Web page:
Cayman’s comprehensive programme to convert cruise tourists to stayover guests has recently been unveiled by the Department of Tourism. Business Editor Lindsey Turnbull places the cruise industry under a microscope as it relates to Cayman, examining ways to enhance the cruise passenger experience so that they will want to choose Cayman for a longer vacation destination in the future.
Cruise tourism has developed in Cayman to such a vital level that it accounted for US$69.5 million in employee wages from May 2008 to April 2009, according to a survey carried out by the Business Research and Economic Advisors for the Florida and Caribbean Cruise Association. The survey, titled Economic Contribution of Cruise Tourism to the Destination Economies, also found that cruise tourism accounted for US$174,400,000 in cruise tourism expenditure into the economy as well as providing 3,731 jobs in the Cayman Islands.
The survey also found that the Cayman Islands ranked high in the overall list of top cruise destinations for visitors (in order of favour – the US Virgin Islands, Cozumel, the Bahamas, St Maarten, Puerto Rico, the Cayman Islands and Jamaica). These destinations accounted for 69 per cent of the total cruise tourism expenditure among the 29 destinations surveyed.
Room for improvement
However, the Cayman Islands does not rank at the top in any of the survey’s findings on cruise visitor satisfaction, of crucial importance if the jurisdiction is to successfully convert one-time visitors into taking perhaps a week- or two week-long vacation, during which time it is anticipated the visitor will spend considerably more into the economy.
According to the survey of passengers as to whether the destination met their expectations found that the Cayman Islands ranked only 15th out of 29 with 82.5 per cent saying Cayman met or exceeded their expectations. Cozumel came first with 90.2 per cent, followed in order by Huatulco, Mexico; St Maarten; Curacao and the US Virgin Islands.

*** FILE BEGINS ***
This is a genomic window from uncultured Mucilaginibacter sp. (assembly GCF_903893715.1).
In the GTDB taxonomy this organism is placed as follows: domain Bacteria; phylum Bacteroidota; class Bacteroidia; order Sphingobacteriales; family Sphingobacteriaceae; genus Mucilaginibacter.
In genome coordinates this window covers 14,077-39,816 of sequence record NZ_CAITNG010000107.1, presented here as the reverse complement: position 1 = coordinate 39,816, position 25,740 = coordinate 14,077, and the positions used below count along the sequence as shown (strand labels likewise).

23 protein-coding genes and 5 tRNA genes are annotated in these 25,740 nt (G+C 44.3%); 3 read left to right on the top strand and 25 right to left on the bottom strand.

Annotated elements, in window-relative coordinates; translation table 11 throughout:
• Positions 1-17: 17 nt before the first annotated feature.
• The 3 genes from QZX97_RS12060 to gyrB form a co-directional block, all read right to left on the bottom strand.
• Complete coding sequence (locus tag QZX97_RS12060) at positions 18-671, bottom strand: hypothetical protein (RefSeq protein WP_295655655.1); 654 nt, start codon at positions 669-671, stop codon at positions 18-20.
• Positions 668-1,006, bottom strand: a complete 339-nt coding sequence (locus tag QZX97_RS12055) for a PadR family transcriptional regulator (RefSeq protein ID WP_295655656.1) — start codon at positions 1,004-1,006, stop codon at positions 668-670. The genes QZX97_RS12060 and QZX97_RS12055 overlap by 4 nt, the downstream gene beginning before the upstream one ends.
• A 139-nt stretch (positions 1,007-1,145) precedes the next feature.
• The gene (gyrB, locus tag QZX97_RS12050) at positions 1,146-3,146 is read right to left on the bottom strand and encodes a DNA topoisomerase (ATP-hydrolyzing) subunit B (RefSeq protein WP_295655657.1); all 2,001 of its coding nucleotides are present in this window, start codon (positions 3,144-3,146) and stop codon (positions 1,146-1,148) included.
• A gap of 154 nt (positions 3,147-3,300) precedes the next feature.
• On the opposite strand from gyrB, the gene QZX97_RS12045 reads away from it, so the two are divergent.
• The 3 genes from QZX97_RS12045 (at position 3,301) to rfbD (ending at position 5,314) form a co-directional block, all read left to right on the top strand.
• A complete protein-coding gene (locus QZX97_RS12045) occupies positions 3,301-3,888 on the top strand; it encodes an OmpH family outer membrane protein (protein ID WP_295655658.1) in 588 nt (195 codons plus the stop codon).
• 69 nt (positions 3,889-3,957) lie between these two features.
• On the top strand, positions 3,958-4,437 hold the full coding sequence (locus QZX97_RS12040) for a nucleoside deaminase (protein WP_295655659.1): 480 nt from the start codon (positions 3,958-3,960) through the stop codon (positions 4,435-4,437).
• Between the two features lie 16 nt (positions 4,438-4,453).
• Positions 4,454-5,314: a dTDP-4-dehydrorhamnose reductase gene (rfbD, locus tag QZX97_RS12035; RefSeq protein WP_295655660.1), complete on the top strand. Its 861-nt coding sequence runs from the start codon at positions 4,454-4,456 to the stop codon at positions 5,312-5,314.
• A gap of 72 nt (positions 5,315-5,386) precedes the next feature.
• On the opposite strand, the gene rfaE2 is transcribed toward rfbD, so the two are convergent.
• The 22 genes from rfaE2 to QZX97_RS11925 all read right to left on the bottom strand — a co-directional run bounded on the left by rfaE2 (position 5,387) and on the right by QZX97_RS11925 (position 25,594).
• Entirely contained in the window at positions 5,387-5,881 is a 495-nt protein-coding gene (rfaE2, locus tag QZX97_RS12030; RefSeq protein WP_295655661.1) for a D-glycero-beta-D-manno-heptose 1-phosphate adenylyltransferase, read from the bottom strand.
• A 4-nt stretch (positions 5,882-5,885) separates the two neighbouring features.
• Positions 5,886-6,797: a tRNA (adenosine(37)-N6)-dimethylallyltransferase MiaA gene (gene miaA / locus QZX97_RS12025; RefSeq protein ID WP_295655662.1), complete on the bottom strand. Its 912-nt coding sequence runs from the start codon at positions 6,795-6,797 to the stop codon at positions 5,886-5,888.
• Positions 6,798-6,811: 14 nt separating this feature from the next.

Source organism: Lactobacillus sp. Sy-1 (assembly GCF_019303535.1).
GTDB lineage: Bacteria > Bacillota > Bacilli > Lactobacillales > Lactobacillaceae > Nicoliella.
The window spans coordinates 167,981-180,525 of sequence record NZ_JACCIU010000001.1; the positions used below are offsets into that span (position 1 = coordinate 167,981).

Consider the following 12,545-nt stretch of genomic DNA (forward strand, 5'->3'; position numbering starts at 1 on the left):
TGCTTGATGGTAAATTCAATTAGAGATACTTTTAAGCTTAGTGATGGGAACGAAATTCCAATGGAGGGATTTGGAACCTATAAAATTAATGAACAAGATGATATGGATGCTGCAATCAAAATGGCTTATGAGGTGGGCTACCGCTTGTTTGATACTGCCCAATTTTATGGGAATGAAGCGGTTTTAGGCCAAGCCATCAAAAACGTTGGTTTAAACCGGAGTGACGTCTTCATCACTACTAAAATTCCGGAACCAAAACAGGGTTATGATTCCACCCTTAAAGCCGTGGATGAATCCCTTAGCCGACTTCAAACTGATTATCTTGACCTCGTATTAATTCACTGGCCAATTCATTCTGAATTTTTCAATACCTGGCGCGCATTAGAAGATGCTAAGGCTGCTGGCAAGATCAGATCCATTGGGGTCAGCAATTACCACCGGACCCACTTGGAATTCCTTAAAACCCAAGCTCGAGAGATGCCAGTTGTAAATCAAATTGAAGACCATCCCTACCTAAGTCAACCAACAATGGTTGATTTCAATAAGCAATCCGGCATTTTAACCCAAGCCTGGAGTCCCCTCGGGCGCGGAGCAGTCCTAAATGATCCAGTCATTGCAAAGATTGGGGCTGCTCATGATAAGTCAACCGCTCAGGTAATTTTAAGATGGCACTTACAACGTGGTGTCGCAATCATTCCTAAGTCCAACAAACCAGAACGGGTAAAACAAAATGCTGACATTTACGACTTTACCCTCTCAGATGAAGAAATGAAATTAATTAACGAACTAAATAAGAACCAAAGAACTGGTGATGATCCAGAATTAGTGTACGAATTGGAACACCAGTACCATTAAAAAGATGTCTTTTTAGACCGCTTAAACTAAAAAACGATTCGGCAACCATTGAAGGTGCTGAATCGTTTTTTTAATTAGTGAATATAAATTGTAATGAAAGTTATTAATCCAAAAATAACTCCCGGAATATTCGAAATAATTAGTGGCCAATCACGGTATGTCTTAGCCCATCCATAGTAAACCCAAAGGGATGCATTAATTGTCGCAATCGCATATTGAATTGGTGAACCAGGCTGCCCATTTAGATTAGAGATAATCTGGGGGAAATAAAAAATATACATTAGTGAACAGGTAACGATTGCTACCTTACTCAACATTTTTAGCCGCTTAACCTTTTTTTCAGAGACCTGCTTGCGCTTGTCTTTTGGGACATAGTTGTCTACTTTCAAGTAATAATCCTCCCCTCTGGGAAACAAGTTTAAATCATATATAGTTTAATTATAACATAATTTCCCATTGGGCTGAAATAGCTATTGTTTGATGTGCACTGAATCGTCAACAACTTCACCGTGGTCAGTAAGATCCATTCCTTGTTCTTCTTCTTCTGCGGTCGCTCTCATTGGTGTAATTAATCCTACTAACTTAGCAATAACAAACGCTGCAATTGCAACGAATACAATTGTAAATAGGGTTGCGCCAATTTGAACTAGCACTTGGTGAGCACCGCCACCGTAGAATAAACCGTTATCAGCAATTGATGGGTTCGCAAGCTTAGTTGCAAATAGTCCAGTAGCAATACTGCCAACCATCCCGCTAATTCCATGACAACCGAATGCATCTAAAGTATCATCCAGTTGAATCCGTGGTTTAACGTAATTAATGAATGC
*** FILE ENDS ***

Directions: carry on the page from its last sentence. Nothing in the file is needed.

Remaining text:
In a survey of onshore welcome satisfaction, Cayman dropped even lower to 20th place. Top place went to Guatemala with 94 per cent satisfied, followed in order by Honduras, Cozumel, Huatulco and the Bahamas. Only 85.2 per cent were happy with their onshore welcome in Cayman.
In purchased tour satisfaction, Cayman came out even worse, at 26th place, ranked only above Nicaragua; Cartagena, Colombia; and the Dominican Republic with 83.8 per cent of those who purchased a tour happy. St. Vincent and the Grenadines topped this list with a 96.7 per cent success rate, followed in order by Cozumel, Honduras, Costa Rica and Dominica.
With regard to the satisfaction cruise visitors had with historical sites and museums, Cayman again fared low on the list at 25th place. Cozumel, Guatemala, Puerto Rico, Belize and Cartagena all ranked highest.
Prices were also an issue for cruise visitors, ranking Cayman 21st, with Guatemala, St Maarten, the US Virgin Islands, St Kitts and Cozumel the top five for value for money.
Cayman’s redeeming factor was its friendliness of residents, ranking 11th, with Cozumel, the US Virgin Islands, St Maarten, the Bahamas and Acapulco the top five most friendly destinations.
Initial impressions are crucial
Cayman is one of only two cruise destinations in the Caribbean on the major cruise line routes without a berthing facility. Belize is the other. This means that passengers have to alight from their ship onto a tender, thus eating into valuable shore time on island.
Managing the cruise passengers when they first arrive in Grand Cayman is seen as an important stage in whether a cruise visitor enjoys the destination. Unfortunately, the average experience for a cruise visitor to Cayman is overwhelming. The Royal Watler Port is a large space and was much needed in order to manage cruise visitors when the inadequate north and south terminals were the only piers in use; however, industry experts do not believe it is used to its full advantage, with the end result that valuable time is wasted while cruise visitors try to fathom where they are supposed to be going.